The tech industry is excited by the prospect of using smartphones to pay for everything, but as we’ve gone about our everyday lives, most of us hardly consider pulling out anything other than our wallets when we get to the front of the line in a store. Yet as more businesses and financial institutions take the steps they need to inject mobile payments into our day-to-day lives, the time will eventually come to familiarize ourselves with the concept and prepare to make the transition responsibly. Here’s what you should know.
What Are Mobile Payments?
Making a mobile payment refers to the numerous ways you can use your smartphone or mobile device to send money to another person or company. Sometimes this means using your handset to initiate an electronic transfer. Other times, this means using your device in place of a credit card.
Apple Pay is currently making headlines with its promise of letting users pay at cash registers using their iPhones. The Google Wallet app has offered this functionality on Android phones using near field communication for years, but it has yet to make significant inroads. PayPal doesn’t let you pay using NFC, but it lets you transfer money to friends and businesses alike. The company also offers an app called Venmo that you can use to send money to people you know. Which players will be able to stand the test of time remains to be seen.
How Mobile Payments Work
Transferring money is surprisingly easy on mobile devices. With apps like PayPal and Google Wallet, the process consists of simply knowing a person’s email address and entering it into the app. The latter even lets you send money using Gmail.
As for replacing your credit card, that’s more complicated. First, your phone must have an NFC chip (there’s a good chance it already does if it was purchased within the last couple of years). Then you go to a store that has an NFC-based pay terminal for you to tap your phone against.
Your phone may prompt you to enter a passcode or apply your fingerprint, depending on the app. The transaction is then validated by your device’s secure element, which may be stored locally (as is the case with iPhones) or, using Host Card Emulation, in the cloud (which applies to some, but not all, Android devices). The process may seem like magic, but it’s not all that different from swiping a credit or debit card. Both exchange money electronically. It’s just a matter of choosing which way you wish to initiate the process.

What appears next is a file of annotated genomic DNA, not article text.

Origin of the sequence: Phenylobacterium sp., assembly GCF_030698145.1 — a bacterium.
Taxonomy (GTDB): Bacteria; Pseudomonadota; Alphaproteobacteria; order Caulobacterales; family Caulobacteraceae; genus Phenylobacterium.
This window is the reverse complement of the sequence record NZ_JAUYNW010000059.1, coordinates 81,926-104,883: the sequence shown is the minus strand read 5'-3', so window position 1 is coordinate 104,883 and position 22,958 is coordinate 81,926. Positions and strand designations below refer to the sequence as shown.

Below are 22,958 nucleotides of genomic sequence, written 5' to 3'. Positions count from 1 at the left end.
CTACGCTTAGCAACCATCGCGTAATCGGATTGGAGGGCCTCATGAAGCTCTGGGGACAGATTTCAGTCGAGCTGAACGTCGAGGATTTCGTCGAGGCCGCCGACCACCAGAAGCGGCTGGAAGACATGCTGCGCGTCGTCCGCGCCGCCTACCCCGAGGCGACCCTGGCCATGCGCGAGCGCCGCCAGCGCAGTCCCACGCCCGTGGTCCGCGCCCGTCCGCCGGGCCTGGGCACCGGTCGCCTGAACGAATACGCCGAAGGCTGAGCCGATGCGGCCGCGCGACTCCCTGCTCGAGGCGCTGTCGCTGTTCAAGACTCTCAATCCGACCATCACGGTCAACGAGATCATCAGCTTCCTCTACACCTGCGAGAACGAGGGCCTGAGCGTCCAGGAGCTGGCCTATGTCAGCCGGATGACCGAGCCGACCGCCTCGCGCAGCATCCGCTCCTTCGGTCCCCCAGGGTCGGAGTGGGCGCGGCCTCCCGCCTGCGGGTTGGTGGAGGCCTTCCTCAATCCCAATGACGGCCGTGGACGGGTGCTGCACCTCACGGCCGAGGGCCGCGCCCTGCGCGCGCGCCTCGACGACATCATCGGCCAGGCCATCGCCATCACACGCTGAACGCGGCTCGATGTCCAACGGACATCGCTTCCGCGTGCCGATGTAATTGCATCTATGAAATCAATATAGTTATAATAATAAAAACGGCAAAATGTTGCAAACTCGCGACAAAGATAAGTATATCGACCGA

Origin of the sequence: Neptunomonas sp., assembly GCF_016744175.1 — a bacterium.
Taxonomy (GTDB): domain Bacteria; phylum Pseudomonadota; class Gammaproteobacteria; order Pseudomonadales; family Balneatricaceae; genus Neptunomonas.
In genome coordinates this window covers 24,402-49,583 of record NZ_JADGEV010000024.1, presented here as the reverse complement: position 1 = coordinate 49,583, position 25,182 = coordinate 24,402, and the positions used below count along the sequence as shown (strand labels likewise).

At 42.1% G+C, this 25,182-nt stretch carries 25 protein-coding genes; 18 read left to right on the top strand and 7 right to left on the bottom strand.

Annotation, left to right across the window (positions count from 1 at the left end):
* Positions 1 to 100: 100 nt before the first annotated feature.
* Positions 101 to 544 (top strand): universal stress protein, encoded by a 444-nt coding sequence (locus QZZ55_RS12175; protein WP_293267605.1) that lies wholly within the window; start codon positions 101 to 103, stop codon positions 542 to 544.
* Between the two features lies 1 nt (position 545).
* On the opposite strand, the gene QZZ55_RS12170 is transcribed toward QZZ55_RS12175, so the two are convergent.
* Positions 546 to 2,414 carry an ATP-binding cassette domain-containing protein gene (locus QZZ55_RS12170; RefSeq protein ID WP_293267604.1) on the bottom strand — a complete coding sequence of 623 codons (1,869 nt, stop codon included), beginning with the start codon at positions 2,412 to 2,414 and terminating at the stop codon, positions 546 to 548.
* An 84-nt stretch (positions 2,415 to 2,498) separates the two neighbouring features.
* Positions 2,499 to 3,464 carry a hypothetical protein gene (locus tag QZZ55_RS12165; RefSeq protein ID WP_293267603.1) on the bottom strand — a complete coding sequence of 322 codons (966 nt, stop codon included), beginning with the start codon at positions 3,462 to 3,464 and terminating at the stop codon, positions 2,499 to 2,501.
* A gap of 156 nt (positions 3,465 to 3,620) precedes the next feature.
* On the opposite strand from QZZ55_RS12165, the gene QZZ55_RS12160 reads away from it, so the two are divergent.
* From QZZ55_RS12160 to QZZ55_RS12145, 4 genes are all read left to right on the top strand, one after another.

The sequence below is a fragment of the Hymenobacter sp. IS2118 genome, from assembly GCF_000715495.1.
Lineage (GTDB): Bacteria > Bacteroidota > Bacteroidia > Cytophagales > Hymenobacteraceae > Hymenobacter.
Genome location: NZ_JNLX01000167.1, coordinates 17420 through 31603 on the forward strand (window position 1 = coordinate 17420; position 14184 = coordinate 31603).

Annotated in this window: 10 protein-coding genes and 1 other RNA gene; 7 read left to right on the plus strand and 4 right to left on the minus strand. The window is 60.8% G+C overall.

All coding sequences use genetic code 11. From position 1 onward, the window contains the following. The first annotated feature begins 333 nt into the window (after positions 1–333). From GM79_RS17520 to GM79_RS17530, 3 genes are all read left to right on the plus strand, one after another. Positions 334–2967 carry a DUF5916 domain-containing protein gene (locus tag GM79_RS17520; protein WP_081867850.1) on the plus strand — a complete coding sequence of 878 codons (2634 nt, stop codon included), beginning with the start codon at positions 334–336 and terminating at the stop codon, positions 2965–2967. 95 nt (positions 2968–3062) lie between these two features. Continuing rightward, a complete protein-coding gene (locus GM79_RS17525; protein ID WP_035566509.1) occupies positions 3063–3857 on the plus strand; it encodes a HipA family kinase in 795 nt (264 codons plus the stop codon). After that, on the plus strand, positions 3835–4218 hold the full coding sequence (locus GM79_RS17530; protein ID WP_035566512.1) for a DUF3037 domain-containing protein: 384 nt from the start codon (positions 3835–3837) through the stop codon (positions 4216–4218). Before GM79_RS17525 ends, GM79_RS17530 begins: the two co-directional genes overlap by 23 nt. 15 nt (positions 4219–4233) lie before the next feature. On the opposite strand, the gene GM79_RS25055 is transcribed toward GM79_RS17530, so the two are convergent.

What You Should Do When Making Mobile Payments
So that’s what mobile payments are and how they work. Here’s some basic advice to adhere to as you go about spending money.
1. Lock Your Phone/Apps
Let’s get the obvious out of the way first. You should lock your phone. Considering it automatically contains access to your contacts, email, social networks, photos, and who knows what else, this should be a no-brainer. But if you are going to add your financial information to the mix, please, oh please, make sure your phone is protected behind a passcode (whether that’s a PIN, password, or gesture) and make sure that it is a secure one.
You can also take it a step further. Some apps give you the option to require a passcode to open them. Pick a PIN that’s different from the one you use to unlock your phone.
2. Do Not Use Public Wi-Fi
Try to avoid public Wi-Fi networks. Thieves can monitor what goes across them, picking up IP addresses and snooping on what you’re doing. Chances are someone doing this is on the lookout for financial data, and you don’t want to do anything that would hand this information over to them. Your best bet is to wait until you’re on a secure, encrypted Wi-Fi network before initiating any financial transactions. And if you’re going to a website, make sure you’re using HTTPS. This information is too private to trust to plain old, non-encrypted HTTP.
3. Consider Installing A Security App
Apps such as AMC Security promise to help you keep your payments safe by being on the lookout for copycat apps that might attempt to steal your data. You can install software like this for extra peace of mind, but as long as you’re careful about the apps you use and the links you click, doing so isn’t necessary.
Only the future knows if the majority of us will start using our mobile devices as regularly as cards and cash in the future, but tech and financial companies are moving ahead with the assumption that we will. You don’t have to make the transition anytime soon, but if you’re going to give it a shot, be responsible.
In an age of big data breaches, there’s only so much you can do to make sure your information never gets stolen (thanks to thieves stealing information directly from the companies we do business with), so don’t let fear stop you from embracing mobile payments. Act responsibly, and maybe soon you will be able to leave the bulk of the cards in your wallet at home.